Vacancy rates in the industrial sector decreased slightly from 9.2% in 1Q 2020 to 8.9% in 2Q 2020, which can be mostly attributed to leases in the Far Northeast and Round Rock submarkets. The industrial vacancy in Round Rock decreased from 15.8% in 1Q 2020 to 11.4% in 2Q 2020, mainly a result of the large transactions at Stoltz’s Crystal Park and EastGroup’s Settlers Crossing projects.
Meanwhile, flex rates increased for the fifth straight quarter, up from $13.72 in 1Q 2020 to $13.97 in 2Q 2020. However, due to several flex sublease spaces becoming available in 2Q 2020, vacancy rates in this product type increased 150 basis points since 1Q 2020. Despite the increase in flex vacancy, landlords are continuing to push rental rates in smaller flex spaces as leasing velocity remains strong.
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Unemployment Skyrockets Due To COVID-19, Manufacturing Rebounds
According to the Bureau of Labor Statistics, the Austin-area unemployment rate reached 7.5% in June 2020, up from 2.8% in June 2019. This is a staggering increase and a direct result of joblessness related to the adverse effects of COVID-19. This number is down from the start of the second quarter. In April 2020, Austin-area unemployment reached an unprecedented level of 12.2%.
When comparing June 2020 local metrics on a state and national level, Austin has fared better with statewide and national unemployment rates registering at 8.6% and 11.1%, respectively. Austin’s strong workforce dynamics and resilient economy will be key to future employment growth in the region.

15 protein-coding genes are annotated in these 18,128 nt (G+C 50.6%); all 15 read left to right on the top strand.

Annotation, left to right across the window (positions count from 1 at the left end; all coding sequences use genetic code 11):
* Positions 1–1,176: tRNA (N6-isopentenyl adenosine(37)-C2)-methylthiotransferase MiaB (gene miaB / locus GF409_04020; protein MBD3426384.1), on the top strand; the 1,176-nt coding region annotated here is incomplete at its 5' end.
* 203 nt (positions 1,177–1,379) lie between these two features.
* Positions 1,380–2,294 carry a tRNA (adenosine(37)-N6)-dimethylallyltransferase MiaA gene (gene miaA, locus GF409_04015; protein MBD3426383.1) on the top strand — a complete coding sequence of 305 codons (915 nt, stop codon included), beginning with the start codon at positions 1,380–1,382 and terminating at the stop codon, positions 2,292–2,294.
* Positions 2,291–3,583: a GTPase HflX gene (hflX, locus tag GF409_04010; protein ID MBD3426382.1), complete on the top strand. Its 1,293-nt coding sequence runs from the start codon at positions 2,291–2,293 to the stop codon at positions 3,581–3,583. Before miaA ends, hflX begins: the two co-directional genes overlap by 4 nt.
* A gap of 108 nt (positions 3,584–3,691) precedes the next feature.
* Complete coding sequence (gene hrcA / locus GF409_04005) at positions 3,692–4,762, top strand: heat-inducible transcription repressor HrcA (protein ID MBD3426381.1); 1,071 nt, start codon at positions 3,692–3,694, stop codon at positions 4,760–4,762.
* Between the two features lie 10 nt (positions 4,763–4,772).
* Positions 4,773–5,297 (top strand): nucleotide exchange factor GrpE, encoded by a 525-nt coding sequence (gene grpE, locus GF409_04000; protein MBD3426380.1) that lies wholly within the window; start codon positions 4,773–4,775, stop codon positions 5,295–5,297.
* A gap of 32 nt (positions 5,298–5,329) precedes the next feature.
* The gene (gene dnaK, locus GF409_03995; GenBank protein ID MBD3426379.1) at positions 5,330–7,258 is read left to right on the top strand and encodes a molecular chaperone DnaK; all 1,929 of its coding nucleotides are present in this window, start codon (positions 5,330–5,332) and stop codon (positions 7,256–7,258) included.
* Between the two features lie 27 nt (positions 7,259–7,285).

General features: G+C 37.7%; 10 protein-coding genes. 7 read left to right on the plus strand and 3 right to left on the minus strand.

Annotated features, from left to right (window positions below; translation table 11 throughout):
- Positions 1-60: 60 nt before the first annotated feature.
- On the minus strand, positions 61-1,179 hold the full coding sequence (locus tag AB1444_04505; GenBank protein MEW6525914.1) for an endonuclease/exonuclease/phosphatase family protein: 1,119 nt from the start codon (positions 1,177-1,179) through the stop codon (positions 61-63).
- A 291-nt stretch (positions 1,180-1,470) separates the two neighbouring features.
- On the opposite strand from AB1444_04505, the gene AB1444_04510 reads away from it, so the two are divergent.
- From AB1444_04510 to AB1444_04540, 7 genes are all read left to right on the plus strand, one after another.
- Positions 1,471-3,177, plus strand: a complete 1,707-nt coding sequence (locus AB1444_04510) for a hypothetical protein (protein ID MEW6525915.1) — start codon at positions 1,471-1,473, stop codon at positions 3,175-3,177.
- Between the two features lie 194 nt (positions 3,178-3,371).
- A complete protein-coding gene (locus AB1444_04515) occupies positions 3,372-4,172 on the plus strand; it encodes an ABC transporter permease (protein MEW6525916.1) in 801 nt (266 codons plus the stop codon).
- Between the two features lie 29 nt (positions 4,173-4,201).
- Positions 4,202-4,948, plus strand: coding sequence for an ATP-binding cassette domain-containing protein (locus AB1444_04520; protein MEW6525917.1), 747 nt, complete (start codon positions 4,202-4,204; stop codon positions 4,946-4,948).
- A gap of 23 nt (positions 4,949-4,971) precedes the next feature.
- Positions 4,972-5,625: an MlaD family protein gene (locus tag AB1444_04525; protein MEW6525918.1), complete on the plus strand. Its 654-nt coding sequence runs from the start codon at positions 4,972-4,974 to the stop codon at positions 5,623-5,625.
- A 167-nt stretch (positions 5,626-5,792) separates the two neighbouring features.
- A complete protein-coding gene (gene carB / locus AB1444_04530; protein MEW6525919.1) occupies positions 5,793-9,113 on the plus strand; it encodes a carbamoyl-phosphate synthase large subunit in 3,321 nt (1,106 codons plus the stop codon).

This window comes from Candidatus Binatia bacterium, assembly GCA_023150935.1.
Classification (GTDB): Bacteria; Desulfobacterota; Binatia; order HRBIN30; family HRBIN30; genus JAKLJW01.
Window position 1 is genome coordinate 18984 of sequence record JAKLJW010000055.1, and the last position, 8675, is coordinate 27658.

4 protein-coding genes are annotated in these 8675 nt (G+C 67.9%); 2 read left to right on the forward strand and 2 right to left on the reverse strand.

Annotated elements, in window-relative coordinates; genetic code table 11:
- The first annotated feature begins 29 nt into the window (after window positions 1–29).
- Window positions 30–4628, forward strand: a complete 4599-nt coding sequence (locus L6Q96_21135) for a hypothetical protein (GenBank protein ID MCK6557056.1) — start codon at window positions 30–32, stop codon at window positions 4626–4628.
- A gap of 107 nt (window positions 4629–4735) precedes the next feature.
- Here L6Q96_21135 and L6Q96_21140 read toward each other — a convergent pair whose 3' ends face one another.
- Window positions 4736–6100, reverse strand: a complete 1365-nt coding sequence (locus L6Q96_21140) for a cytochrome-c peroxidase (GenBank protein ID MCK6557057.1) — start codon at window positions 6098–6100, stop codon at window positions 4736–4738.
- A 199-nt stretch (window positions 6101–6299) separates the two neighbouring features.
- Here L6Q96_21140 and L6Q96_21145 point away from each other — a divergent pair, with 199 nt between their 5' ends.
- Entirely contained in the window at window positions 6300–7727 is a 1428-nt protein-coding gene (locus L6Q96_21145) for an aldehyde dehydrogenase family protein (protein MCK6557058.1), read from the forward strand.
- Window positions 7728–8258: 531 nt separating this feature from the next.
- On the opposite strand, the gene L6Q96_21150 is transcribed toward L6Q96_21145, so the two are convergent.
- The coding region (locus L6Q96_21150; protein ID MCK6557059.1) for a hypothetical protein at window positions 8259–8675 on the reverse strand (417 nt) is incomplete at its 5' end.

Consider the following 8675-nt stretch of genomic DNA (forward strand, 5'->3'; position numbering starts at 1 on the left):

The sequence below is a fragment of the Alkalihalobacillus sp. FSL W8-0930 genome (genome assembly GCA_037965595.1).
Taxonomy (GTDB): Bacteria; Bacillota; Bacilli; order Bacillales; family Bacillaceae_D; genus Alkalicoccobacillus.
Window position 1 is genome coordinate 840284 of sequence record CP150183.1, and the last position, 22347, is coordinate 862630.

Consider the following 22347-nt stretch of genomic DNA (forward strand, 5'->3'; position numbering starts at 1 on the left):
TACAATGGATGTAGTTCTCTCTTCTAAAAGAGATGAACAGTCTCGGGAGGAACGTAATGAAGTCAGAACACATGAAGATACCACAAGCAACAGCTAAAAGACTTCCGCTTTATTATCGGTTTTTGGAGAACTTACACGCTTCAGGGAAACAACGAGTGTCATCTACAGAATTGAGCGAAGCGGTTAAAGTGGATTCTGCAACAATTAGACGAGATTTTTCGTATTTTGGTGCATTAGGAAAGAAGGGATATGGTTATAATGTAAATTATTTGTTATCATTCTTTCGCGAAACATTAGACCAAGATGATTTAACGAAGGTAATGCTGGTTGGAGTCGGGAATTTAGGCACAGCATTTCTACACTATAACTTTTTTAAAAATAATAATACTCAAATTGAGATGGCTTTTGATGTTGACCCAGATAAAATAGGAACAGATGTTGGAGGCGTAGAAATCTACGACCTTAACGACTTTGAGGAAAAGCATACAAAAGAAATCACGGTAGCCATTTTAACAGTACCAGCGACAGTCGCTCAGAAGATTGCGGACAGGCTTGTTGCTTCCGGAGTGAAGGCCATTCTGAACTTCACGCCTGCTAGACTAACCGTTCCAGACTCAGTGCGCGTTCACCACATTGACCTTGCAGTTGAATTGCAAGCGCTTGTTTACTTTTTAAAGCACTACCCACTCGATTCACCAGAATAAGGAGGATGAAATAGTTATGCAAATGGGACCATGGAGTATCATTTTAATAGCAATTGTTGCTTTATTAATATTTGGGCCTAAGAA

|Unemployment Rate 2019 to 2020|
|Location||June 2019||June 2020|
|Austin-Round Rock MSA||2.8%||7.5%|
Source: Bureau of Labor Statistics
Texas manufacturing activity rebounded strongly in June 2020 after hitting a historic low in April 2020. This can be attributed to the state’s reopening of “nonessential” businesses in May 2020, and has been evident in the increased number of large manufacturing requirements in the Austin region. Most of these manufacturers are tied to the technology and research and development sectors; however, we anticipate an influx of Tesla’s vendors and suppliers to the Austin market now that the Gigafactory has been announced.
The Austin industrial market continued to perform well with healthy leasing and development activity in 2Q 2020. The large number of new requirements in the market, the increased population in the region and the interest from large companies looking to relocate all point to a positive outlook for the near future.
Look for the industrial market to strengthen in the region as companies take advantage of improvements in the global supply chain and refined warehouse automation further enables companies to grow their industrial space needs. E-commerce related groups, manufacturers, and food and beverage companies will be the catalyst for the future growth of the Austin industrial market.